How Does Depreciation Affect Child Support in California Divorce Cases?

California requires its courts to calculate child support in divorce cases by looking at the number of children the couple have; the percentage of time each parent has responsibility for the children; and the income of each parent.  With computerization, the task seems pretty easy.

Not so fast.  What about a person who is self-employed?  How do you figure out how much he or she makes? Furthermore, can you just go off that person’s tax return, particularly a “Schedule C”, and calculate the income by simply taking receipts and subtracting out deductions.

The answer to this last question appears to be no, after yesterday’s published decision by the California Court of Appeal entitled Marriage of Hein.  In this case, the trial judge, over the objection of the wife, calculated the husband’s income by relying on the verbatim information contained in his income tax returns.  The judge, the Hon. Stephan D. Schuett of Kern County, consistent with his reliance on the tax returns, said it was the wife’s duty to show that the returns were false or incorrect and that it was not the husband’s job to show that the return was true.

However, in a 3-0 decision, the California Court of Appeal reversed the judge on both counts.  The problem was that the tax return included an adjustment for depreciation for the husband’s equipment and assets.  That may be perfectly fine as far as the Government is concerned, but it was not fine for purposes of calculating child support.  Accordingly, as noted below, Hein became the third California case in the past 13 years or so to reject the argument that depreciation matters in child support.

In the Hein case, the appeals panel noted that previous cases had rejected depreciation for rental property (Asfaw v. Woldberham (2007) 147 Cal.App.4th 1407 and motor vehicles (Marriage of Rodriguez (2018) 23 Cal.App.5th 625), and there really was nothing about equipment and assets that differed enough from rental units or cars to deviate from the rule of not counting these accounting procedures.  In the words of the authoring justice, the Hon. Justice Donald R. Franson, “we continue to interpret ‘expenditure’ as used in subdivision (a)(2) of section 4058, to mean the actual outlaying of cash or other consideration.  In addition, we continue in the view that depreciating an asset on a company’s books and claiming a depreciation deduction on federal income tax returns does not involve an outlaying of cash with a corresponding reduction of cash available for child support”.  Family Code section 4058, in turn, defines income for a self-employed person as “[i]ncome from the proprietorship of a business, such as gross receipts from the business reduced by expenditures required for the operation of the business”.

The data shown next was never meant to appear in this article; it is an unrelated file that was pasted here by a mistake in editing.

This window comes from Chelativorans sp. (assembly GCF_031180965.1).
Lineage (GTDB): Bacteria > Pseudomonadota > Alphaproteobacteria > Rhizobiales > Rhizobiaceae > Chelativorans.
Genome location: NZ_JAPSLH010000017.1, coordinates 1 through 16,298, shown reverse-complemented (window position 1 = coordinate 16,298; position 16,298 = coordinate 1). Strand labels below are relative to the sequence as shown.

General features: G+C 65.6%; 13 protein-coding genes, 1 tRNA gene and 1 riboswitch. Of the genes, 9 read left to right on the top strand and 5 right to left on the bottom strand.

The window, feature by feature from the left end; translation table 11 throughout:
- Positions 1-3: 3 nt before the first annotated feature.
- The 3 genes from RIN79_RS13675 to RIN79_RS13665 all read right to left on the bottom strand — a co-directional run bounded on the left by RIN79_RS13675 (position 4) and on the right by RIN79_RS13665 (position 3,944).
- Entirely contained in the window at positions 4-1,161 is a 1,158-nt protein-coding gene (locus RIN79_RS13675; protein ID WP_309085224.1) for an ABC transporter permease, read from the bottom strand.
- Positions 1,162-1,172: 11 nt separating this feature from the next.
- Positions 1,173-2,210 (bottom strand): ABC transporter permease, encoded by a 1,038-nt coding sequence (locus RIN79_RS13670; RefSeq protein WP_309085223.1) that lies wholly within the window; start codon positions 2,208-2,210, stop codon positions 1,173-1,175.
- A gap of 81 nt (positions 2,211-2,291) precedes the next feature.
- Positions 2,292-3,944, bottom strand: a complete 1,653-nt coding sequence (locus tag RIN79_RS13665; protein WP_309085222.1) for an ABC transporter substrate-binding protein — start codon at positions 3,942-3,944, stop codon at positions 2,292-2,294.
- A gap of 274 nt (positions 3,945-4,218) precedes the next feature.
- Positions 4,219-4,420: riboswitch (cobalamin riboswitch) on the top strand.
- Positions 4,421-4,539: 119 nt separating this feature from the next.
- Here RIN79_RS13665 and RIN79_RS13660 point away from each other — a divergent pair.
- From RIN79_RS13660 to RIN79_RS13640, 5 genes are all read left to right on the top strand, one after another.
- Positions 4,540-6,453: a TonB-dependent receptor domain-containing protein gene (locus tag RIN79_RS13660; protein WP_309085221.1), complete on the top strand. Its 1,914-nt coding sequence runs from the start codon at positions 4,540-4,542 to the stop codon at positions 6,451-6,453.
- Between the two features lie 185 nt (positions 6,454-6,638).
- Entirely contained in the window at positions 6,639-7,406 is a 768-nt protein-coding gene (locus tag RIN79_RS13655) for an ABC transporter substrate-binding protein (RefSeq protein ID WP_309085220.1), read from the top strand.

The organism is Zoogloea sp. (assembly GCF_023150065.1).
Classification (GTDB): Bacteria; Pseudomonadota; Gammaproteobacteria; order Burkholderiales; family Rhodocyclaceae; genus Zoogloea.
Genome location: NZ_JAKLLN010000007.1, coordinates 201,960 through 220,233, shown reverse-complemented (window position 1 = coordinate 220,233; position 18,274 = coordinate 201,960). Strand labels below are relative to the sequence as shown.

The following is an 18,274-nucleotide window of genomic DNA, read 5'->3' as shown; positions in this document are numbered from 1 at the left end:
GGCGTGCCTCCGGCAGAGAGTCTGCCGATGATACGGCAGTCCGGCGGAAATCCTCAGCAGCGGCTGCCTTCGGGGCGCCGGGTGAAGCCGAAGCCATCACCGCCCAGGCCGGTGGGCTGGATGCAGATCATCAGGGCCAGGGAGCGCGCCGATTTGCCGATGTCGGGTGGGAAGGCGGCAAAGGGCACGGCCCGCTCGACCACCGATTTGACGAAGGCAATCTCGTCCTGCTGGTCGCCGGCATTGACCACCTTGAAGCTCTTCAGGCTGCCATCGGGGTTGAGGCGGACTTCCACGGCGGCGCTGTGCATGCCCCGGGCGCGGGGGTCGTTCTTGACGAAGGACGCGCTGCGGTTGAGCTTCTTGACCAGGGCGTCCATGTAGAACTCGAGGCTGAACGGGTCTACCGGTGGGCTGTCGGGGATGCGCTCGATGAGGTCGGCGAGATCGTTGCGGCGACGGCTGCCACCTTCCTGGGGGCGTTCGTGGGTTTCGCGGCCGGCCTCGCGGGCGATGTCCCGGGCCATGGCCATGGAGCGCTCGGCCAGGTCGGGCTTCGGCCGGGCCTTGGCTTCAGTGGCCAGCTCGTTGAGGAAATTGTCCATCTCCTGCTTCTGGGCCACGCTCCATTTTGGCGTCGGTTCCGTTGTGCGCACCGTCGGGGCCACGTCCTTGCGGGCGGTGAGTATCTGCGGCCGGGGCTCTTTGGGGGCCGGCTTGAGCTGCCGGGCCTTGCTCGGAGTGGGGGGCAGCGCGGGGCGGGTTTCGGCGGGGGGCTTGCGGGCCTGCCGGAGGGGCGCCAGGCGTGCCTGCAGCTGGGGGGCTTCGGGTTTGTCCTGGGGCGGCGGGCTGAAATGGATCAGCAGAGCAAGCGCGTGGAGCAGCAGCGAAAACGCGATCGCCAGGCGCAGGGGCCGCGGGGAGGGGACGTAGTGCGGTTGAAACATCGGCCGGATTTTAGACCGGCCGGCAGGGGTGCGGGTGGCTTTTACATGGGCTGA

As mentioned above, this case also established the precedent that the burden is on the self-employed person to show the veracity of the data in her or his tax returns, not the other way around.  Whether that burden of proof will always be allocated that way is not clear.  In the Hein matter, the Court noted that previous cases “did not involve a self-employed parent who had organized his or her business or businesses into multiple wholly owned entities”.  Thus, there was no California precedent that addressed the burden of proof in this particular type of case.  In the end, however, the justices considered three factors that led to their conclusion:  one, the superior knowledge of the person who prepared the tax returns (or on whose behalf the tax returns were prepared); two, the superior ability to gather information about finances regarding the corporate setup on the part of the person with the tax returns; and the importance of child support (and the possibility that someone could manipulate their finances to the detriment of minor children).

If you want to know how much difference in child support dollars the trial judge’s methodology and that ordered by the appeals court totaled, hire an accountant and read this entire 33 page opinion.  The appeals court did not calculate child support, but the trial judge will have a chance to use the correct process when he gets the case back in his chambers.  This is not to say that the appeals court did not mention some of the figures inserted in various parts of the multiple tax returns at issue, but there is no way to give a quick answer as to the sum total all of this made with respect to child support.

The cases on child support and depreciation do not outright apply to spousal support cases.